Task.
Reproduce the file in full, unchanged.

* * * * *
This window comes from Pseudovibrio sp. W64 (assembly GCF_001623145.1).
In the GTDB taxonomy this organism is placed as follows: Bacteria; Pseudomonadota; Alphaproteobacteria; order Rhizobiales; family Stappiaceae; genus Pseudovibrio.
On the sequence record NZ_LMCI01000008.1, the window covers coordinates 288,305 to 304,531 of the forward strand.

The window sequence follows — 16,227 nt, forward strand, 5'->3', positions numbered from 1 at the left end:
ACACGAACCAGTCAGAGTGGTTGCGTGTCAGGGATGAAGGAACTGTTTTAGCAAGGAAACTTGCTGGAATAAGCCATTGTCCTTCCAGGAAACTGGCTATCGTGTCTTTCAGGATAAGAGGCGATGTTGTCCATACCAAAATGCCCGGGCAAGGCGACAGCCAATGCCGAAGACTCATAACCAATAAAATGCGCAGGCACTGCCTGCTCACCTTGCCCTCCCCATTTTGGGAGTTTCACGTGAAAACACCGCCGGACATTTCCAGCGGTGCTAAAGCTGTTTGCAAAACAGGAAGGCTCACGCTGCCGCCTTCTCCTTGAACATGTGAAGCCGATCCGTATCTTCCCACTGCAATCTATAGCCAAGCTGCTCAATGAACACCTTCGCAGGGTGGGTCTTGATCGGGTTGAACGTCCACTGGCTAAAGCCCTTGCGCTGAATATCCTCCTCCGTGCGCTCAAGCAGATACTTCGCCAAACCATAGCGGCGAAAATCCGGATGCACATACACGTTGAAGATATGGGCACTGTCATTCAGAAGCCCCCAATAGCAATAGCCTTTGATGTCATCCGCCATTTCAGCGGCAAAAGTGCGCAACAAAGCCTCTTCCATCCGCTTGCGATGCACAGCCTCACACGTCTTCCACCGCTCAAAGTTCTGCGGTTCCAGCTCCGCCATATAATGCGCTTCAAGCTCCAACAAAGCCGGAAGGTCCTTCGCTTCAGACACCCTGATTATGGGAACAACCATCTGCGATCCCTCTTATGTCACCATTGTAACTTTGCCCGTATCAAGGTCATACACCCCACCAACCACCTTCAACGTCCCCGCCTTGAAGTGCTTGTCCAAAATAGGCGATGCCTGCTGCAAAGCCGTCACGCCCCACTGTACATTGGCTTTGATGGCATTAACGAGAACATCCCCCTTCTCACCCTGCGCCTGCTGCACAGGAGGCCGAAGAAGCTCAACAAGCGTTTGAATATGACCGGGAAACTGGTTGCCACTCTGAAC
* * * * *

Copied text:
This window comes from Pseudovibrio sp. W64 (assembly GCF_001623145.1).
In the GTDB taxonomy this organism is placed as follows: Bacteria; Pseudomonadota; Alphaproteobacteria; order Rhizobiales; family Stappiaceae; genus Pseudovibrio.
On the sequence record NZ_LMCI01000008.1, the window covers coordinates 288,305 to 304,531 of the forward strand.

The window sequence follows — 16,227 nt, forward strand, 5'->3', positions numbered from 1 at the left end:
ACACGAACCAGTCAGAGTGGTTGCGTGTCAGGGATGAAGGAACTGTTTTAGCAAGGAAACTTGCTGGAATAAGCCATTGTCCTTCCAGGAAACTGGCTATCGTGTCTTTCAGGATAAGAGGCGATGTTGTCCATACCAAAATGCCCGGGCAAGGCGACAGCCAATGCCGAAGACTCATAACCAATAAAATGCGCAGGCACTGCCTGCTCACCTTGCCCTCCCCATTTTGGGAGTTTCACGTGAAAACACCGCCGGACATTTCCAGCGGTGCTAAAGCTGTTTGCAAAACAGGAAGGCTCACGCTGCCGCCTTCTCCTTGAACATGTGAAGCCGATCCGTATCTTCCCACTGCAATCTATAGCCAAGCTGCTCAATGAACACCTTCGCAGGGTGGGTCTTGATCGGGTTGAACGTCCACTGGCTAAAGCCCTTGCGCTGAATATCCTCCTCCGTGCGCTCAAGCAGATACTTCGCCAAACCATAGCGGCGAAAATCCGGATGCACATACACGTTGAAGATATGGGCACTGTCATTCAGAAGCCCCCAATAGCAATAGCCTTTGATGTCATCCGCCATTTCAGCGGCAAAAGTGCGCAACAAAGCCTCTTCCATCCGCTTGCGATGCACAGCCTCACACGTCTTCCACCGCTCAAAGTTCTGCGGTTCCAGCTCCGCCATATAATGCGCTTCAAGCTCCAACAAAGCCGGAAGGTCCTTCGCTTCAGACACCCTGATTATGGGAACAACCATCTGCGATCCCTCTTATGTCACCATTGTAACTTTGCCCGTATCAAGGTCATACACCCCACCAACCACCTTCAACGTCCCCGCCTTGAAGTGCTTGTCCAAAATAGGCGATGCCTGCTGCAAAGCCGTCACGCCCCACTGTACATTGGCTTTGATGGCATTAACGAGAACATCCCCCTTCTCACCCTGCGCCTGCTGCACAGGAGGCCGAAGAAGCTCAACAAGCGTTTGAATATGACCGGGAAACTGGTTGCCACTCTGAAC